March 13, 1947: Coiled firehoses at the scene of a South Street blaze, published in 1951 in a Sunday magazine roundup of fire stories, “some fairly curious recent episodes in which fire was the villain,” for National Fire Prevention Week. Some of those curious episodes included a man who tried to kill mosquitos by tossing flour into the air and brushing a lit torch through the dust cloud (it “flattened his home”) or a man who, after a fight with his wife, wrote a fake suicide note to scare her after she walked out, then turned on the gas. “He waited a while, had another little drink or two, and tried to light a cigarette. A month or so later he was out of the hospital, but the house had to be rebuilt.” The piece did not report if there was a reconciliation. Photo: Sam Falk/The New York Times

April 24, 1948: The freighter Charles Tufts, which crashed on the shores of Sea Gate, Brooklyn, made an addition to the spectacles available to Coney Island sightseers. The Charles Tufts was a Liberty ship, one of the fleet of cargo vessels built during World War II, and the man it was named for donated the land in Medford, Mass., that would eventually become Tufts University. It took 12 hours and five tugboats to free the boat. Photo: The New York Times
April 24, 1948: The freighter Charles Tufts, which crashed on the shores of Sea Gate, Brooklyn, made an addition to the spectacles available to Coney Island sightseers. The Charles Tufts was a Liberty ship, one of the fleet of cargo vessels built during World War II, and the man it was named for donated the land in Medford, Mass., that would eventually become Tufts University. It took 12 hours and five tugboats to free the boat. Photo: The New York Times

April 24, 1948: The freighter Charles Tufts, which crashed on the shores of Sea Gate, Brooklyn, made an addition to the spectacles available to Coney Island sightseers. The Charles Tufts was a Liberty ship, one of the fleet of cargo vessels built during World War II, and the man it was named for donated the land in Medford, Mass., that would eventually become Tufts University. It took 12 hours and five tugboats to free the boat. Photo: The New York Times

July 21, 1943: An M-7 tank, on its way to be inspected by Mayor Fiorello H. La Guardia and then put on display. The tank was lauded for its success routing the Axis forces out of Sicily and North in “Operation Husky,” and, as The Times reported, was “known to the British forces as ‘the priest,’ because of the pulpit-like appearance of its anti-aircraft gun mount.” Photo: The New York Times
July 21, 1943: An M-7 tank, on its way to be inspected by Mayor Fiorello H. La Guardia and then put on display. The tank was lauded for its success routing the Axis forces out of Sicily and North in “Operation Husky,” and, as The Times reported, was “known to the British forces as ‘the priest,’ because of the pulpit-like appearance of its anti-aircraft gun mount.” Photo: The New York Times

July 21, 1943: An M-7 tank, on its way to be inspected by Mayor Fiorello H. La Guardia and then put on display. The tank was lauded for its success routing the Axis forces out of Sicily and North in “Operation Husky,” and, as The Times reported, was “known to the British forces as ‘the priest,’ because of the pulpit-like appearance of its anti-aircraft gun mount.” Photo: The New York Times

Aug. 7, 1940: The competition of the “Anything on Wheels” East Side doll carriage race, open to girls age 2 1/2 to 7 years old, “was somewhat slack,” reported The Times. “The humor of their undignified situation completely incapacitated many of the contestants. Others, refusing to appear undignified, maintained a prim promenade gait in spite of urgent rooting from 150 bystanders. The victor, who managed to reconcile decorum and speed, was Roberta Morton, 7, of 627 East 16th Street. Her reward was a large baby doll.” Photo: The New York Times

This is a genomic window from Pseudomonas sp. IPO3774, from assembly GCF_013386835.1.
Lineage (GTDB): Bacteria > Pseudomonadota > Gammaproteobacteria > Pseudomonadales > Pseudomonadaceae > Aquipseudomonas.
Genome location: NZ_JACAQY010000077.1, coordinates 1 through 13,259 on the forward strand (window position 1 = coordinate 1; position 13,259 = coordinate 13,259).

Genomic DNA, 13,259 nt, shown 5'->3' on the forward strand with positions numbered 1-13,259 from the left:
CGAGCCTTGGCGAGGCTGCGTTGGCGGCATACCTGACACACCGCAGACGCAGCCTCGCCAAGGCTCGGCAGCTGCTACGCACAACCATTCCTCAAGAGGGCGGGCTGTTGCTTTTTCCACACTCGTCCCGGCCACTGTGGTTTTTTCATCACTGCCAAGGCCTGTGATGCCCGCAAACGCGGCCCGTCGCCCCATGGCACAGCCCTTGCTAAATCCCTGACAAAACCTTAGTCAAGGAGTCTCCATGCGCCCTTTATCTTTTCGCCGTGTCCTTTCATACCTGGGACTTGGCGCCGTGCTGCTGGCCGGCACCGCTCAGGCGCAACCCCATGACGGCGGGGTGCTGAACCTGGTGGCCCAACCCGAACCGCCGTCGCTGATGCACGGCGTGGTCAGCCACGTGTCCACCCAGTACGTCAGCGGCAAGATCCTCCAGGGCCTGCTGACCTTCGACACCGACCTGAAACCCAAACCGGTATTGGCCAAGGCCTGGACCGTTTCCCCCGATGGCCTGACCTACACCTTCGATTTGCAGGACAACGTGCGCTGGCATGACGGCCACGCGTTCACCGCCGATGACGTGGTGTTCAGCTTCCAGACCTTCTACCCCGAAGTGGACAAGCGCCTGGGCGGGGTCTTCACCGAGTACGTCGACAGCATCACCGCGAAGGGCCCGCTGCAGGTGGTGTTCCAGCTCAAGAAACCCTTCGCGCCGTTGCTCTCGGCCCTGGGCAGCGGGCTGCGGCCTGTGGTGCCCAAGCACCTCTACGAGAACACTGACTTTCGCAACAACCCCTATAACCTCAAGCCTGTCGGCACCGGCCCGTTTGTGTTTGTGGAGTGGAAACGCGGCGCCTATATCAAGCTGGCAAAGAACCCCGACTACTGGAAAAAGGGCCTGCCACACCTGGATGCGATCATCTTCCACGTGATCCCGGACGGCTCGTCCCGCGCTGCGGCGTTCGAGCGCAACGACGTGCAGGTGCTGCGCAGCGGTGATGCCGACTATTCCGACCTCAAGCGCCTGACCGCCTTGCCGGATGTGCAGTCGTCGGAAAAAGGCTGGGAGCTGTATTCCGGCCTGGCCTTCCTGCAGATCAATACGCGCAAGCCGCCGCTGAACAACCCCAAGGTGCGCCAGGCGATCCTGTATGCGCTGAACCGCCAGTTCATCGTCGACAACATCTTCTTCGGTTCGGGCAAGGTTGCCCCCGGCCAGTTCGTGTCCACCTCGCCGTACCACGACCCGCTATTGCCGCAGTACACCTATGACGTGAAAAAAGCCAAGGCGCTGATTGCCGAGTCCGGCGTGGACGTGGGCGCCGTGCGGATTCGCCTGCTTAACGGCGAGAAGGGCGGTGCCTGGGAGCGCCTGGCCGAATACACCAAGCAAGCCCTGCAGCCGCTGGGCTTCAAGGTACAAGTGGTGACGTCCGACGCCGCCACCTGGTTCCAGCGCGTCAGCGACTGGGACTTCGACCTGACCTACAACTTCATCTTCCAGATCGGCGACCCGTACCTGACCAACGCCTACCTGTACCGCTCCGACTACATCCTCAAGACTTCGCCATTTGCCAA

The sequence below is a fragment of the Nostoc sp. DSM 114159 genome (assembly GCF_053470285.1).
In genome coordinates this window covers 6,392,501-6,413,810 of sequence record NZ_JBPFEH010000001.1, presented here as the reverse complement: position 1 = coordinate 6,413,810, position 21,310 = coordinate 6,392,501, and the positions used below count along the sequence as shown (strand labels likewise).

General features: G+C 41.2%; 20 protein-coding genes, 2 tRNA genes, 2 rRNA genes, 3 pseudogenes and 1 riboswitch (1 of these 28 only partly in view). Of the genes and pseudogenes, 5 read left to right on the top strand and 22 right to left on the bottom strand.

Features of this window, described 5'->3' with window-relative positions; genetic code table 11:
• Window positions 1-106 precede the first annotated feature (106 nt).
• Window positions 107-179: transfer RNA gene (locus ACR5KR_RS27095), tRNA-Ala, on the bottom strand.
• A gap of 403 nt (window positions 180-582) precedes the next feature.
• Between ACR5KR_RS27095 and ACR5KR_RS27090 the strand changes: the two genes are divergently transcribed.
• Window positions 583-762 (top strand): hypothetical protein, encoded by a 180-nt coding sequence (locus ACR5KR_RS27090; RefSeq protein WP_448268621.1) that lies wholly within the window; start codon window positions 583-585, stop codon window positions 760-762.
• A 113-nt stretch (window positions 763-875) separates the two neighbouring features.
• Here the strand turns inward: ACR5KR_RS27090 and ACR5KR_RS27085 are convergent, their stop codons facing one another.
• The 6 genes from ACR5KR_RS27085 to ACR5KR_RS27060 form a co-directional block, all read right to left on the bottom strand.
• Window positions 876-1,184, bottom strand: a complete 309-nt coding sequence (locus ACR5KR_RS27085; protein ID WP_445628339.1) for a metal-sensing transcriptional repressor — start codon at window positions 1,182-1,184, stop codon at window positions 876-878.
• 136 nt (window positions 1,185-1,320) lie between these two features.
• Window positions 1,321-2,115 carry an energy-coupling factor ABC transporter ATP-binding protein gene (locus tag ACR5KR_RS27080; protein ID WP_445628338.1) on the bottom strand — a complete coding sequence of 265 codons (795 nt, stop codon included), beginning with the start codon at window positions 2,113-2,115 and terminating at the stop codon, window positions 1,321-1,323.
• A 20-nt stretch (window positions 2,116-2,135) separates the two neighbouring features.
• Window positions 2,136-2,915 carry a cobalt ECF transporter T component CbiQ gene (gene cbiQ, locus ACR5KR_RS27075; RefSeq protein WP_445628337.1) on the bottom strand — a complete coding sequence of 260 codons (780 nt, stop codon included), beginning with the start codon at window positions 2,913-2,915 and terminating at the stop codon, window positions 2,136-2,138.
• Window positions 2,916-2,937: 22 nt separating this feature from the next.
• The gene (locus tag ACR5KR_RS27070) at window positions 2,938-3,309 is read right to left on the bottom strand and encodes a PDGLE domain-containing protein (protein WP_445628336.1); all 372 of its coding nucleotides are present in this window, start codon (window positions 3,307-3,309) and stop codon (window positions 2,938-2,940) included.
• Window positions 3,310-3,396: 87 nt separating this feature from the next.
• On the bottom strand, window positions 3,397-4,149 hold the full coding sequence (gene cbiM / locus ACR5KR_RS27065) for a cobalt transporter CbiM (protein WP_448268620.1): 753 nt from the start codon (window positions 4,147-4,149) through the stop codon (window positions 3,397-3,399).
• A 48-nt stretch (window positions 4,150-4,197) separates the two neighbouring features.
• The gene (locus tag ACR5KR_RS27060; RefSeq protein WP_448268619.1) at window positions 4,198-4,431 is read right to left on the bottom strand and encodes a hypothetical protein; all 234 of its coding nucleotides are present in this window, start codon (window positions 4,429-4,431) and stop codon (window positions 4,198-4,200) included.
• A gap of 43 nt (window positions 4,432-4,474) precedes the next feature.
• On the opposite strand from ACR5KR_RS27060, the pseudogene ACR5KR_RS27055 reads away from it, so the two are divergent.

Aug. 7, 1940: The competition of the “Anything on Wheels” East Side doll carriage race, open to girls age 2 1/2 to 7 years old, “was somewhat slack,” reported The Times. “The humor of their undignified situation completely incapacitated many of the contestants. Others, refusing to appear undignified, maintained a prim promenade gait in spite of urgent rooting from 150 bystanders. The victor, who managed to reconcile decorum and speed, was Roberta Morton, 7, of 627 East 16th Street. Her reward was a large baby doll.” Photo: The New York Times

Aug. 7, 1940: The competition of the “Anything on Wheels” East Side doll carriage race, open to girls age 2 1/2 to 7 years old, “was somewhat slack,” reported The Times. “The humor of their undignified situation completely incapacitated many of the contestants. Others, refusing to appear undignified, maintained a prim promenade gait in spite of urgent rooting from 150 bystanders. The victor, who managed to reconcile decorum and speed, was Roberta Morton, 7, of 627 East 16th Street. Her reward was a large baby doll.” Photo: The New York Times

April 1, 1941: Less than a month after the Lend-Lease Act was signed into law, temporary shelters for workers and their families lined up by the Lincoln Memorial for inspection. All while conflict simmered in Europe — a British cruiser, the H.M.S. Voltaire, was sunk by German U-boats in the Atlantic on April 4, and soon after Hitler began bombing Bulgaria. Meanwhile, in Congress, Rep. Carl Vinson of Georgia calls for “separate investigations … into the effect of defense strikes on production.” Photo: The New York Times
April 1, 1941: Less than a month after the Lend-Lease Act was signed into law, temporary shelters for workers and their families lined up by the Lincoln Memorial for inspection. All while conflict simmered in Europe — a British cruiser, the H.M.S. Voltaire, was sunk by German U-boats in the Atlantic on April 4, and soon after Hitler began bombing Bulgaria. Meanwhile, in Congress, Rep. Carl Vinson of Georgia calls for “separate investigations … into the effect of defense strikes on production.” Photo: The New York Times

April 1, 1941: Less than a month after the Lend-Lease Act was signed into law, temporary shelters for workers and their families lined up by the Lincoln Memorial for inspection. All while conflict simmered in Europe — a British cruiser, the H.M.S. Voltaire, was sunk by German U-boats in the Atlantic on April 4, and soon after Hitler began bombing Bulgaria. Meanwhile, in Congress, Rep. Carl Vinson of Georgia calls for “separate investigations … into the effect of defense strikes on production.” Photo: The New York Times